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Title: Bioeconomic model for optimal control of the invasive weed Zea mays subspp. (teosinte) in Spain
Authors: Martínez Martínez, Yolanda
Cirujeda Ranzenberger, Alicia
Gómez, Miguel I.
Marí León, Ana Isabel
Pardo Sanclemente, Gabriel
Issue Date: 2018
Citation: VIII Conference Spanish-Portuguese Association of Natural and Environmental Resource Economics (AERNA). Madrid, 3 – 5 de septiembre de 2018
Abstract: Teosinte is an invasive weed which emerged recently in Northeastern Spain, an important corn-growing region in Western Europe. It is causing substantial agronomic and economic damages and is threatening the availability of corn in the region. Farmers and regulatory agencies can choose from a number of strategies to control for teosinte infestations including adoption of specific cultural practices such as manual control constructing false seedbeds, as well as adopting corn rotations with other annual and perennial crops. In spite of the potential negative impacts of this weed, little is known about what the optimal control strategies are, both from the private (e.g. the farm) and social (e.g. regulatory agencies) perspectives. In response, we develop a dynamic optimization model to identify the sequence of control strategies that minimize private and social costs under low- and high-infestation level scenarios, for a fifteen-year planning horizon. We calibrate the model using biological data from experimental trials and economic parameters collected from farmers in the region. Our results suggest the economic losses of teosinte infestation can reach up to 7444 and 8421 €/ha for low- and high-infestation scenarios if nothing is done to control it. In addition, results show that optimal private and social strategies are different. For example, under high-infestation levels, private losses are minimized at 26.5% by not controlling in years 1-2, use false seedbeds in year 3, planting alfalfa in years 4-8, and planting corn thereafter in the total area. In contrast, social cost are minimized at 27.9% by adopting rotations starting year, return to corn mono-cropping in half the area after year four. Results show false seedbed and manual controls, currently recommended by the regulatory agency in lowinfestation cases, are not socially optimal.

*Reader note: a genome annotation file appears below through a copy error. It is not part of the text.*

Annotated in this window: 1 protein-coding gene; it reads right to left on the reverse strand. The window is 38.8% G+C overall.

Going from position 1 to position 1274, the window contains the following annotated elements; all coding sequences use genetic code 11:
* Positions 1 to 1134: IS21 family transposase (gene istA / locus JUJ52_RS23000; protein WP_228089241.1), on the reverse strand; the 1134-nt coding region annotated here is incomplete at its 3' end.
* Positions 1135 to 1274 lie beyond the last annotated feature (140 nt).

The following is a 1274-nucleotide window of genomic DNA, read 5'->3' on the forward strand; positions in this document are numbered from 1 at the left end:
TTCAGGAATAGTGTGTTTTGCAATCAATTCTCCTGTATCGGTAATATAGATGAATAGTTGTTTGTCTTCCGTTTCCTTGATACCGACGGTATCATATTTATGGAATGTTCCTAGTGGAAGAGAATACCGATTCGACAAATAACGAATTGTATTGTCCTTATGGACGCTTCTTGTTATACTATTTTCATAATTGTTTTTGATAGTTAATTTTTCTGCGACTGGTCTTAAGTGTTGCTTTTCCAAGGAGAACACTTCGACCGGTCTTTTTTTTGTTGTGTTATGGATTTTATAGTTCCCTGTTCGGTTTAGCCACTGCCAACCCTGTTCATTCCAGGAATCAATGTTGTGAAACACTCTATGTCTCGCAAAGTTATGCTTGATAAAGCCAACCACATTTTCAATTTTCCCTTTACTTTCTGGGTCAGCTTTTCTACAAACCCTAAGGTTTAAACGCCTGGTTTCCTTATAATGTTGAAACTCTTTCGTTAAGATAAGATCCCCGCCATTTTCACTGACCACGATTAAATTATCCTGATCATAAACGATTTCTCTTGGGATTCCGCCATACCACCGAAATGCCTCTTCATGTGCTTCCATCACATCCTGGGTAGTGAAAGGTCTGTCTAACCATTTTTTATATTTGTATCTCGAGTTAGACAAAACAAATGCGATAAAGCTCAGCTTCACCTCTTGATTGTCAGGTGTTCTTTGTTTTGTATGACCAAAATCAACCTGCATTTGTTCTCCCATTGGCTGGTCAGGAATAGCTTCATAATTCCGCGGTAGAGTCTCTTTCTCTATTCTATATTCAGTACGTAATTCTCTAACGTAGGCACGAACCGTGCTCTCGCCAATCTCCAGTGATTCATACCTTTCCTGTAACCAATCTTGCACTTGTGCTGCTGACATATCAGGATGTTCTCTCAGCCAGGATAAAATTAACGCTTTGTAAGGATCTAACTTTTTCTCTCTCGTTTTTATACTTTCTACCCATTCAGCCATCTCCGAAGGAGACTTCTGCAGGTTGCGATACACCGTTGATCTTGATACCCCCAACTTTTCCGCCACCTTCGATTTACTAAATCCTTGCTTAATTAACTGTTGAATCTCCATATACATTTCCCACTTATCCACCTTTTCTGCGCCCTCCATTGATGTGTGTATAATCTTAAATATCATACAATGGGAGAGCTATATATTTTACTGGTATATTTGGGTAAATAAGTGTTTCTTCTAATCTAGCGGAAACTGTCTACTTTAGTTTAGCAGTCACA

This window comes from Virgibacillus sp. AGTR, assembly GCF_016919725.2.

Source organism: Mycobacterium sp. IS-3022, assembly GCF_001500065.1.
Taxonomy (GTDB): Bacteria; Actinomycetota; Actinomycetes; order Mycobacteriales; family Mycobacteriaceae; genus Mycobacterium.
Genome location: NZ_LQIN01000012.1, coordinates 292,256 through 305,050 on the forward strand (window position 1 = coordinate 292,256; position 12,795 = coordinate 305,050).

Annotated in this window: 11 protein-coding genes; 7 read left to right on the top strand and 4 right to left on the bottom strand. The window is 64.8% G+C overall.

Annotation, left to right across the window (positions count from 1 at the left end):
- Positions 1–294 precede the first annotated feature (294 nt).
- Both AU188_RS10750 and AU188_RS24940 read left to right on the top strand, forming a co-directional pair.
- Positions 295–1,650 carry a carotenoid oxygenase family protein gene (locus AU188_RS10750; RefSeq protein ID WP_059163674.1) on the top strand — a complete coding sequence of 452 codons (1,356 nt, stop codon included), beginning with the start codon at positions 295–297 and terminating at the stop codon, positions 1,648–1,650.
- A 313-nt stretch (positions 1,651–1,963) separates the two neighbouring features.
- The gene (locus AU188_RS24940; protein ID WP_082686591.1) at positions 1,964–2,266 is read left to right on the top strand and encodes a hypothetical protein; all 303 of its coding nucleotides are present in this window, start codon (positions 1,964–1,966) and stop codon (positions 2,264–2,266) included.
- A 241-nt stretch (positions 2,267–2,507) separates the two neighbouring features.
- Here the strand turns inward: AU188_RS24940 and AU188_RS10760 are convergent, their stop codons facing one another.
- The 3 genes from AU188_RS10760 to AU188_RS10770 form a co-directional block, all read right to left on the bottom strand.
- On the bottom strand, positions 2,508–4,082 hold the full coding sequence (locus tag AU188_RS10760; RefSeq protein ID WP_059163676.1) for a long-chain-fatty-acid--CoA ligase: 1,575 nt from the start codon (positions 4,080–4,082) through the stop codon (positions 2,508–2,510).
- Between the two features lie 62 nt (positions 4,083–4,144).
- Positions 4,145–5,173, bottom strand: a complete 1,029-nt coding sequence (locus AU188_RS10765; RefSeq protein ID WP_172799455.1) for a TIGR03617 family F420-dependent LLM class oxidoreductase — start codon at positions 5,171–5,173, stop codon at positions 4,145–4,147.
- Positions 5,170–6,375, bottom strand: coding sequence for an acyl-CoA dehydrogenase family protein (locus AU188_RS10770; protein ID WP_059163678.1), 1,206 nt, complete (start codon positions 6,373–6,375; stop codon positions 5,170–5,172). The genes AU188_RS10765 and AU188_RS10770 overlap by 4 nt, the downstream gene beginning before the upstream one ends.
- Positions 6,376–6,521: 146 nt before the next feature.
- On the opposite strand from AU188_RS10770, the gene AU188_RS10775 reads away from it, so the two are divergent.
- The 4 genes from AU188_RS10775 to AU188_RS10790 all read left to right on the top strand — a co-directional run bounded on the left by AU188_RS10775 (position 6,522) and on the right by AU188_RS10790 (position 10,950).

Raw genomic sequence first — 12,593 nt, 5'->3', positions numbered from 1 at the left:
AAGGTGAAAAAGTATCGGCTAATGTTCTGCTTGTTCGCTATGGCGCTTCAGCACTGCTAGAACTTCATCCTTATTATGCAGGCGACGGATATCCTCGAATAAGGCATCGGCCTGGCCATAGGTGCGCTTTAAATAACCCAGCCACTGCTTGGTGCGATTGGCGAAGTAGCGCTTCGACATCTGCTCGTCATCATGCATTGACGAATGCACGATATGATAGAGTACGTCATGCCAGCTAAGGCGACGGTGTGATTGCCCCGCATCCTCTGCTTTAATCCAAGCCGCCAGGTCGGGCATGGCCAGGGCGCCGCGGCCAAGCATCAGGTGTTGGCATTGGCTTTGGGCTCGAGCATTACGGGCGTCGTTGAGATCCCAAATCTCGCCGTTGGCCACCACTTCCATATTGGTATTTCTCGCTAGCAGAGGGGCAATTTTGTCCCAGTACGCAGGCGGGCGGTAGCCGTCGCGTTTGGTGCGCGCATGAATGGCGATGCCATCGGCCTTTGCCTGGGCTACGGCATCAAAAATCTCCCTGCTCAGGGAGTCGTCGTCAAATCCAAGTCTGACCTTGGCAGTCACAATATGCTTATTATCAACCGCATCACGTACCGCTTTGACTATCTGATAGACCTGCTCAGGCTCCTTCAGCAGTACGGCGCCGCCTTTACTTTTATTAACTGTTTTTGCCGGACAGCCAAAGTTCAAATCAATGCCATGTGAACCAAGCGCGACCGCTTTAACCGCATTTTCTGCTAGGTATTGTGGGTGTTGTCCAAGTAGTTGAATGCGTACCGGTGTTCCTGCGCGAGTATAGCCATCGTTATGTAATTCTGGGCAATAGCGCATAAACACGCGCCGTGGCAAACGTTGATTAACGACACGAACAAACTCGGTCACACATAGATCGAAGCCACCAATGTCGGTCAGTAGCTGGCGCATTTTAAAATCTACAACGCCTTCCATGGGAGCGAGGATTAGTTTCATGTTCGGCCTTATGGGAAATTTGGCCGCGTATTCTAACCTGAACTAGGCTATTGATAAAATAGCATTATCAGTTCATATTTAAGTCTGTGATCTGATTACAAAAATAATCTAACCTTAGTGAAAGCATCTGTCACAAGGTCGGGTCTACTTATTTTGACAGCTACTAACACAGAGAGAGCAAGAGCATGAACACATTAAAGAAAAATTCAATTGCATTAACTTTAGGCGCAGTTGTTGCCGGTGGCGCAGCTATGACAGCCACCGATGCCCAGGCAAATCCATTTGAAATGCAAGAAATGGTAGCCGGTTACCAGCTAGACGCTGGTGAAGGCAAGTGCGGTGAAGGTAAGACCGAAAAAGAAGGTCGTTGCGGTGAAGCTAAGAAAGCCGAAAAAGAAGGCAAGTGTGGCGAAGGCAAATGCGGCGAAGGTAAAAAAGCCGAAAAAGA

Appears in Collections:[DOCIART] Artículos científicos, técnicos y divulgativos

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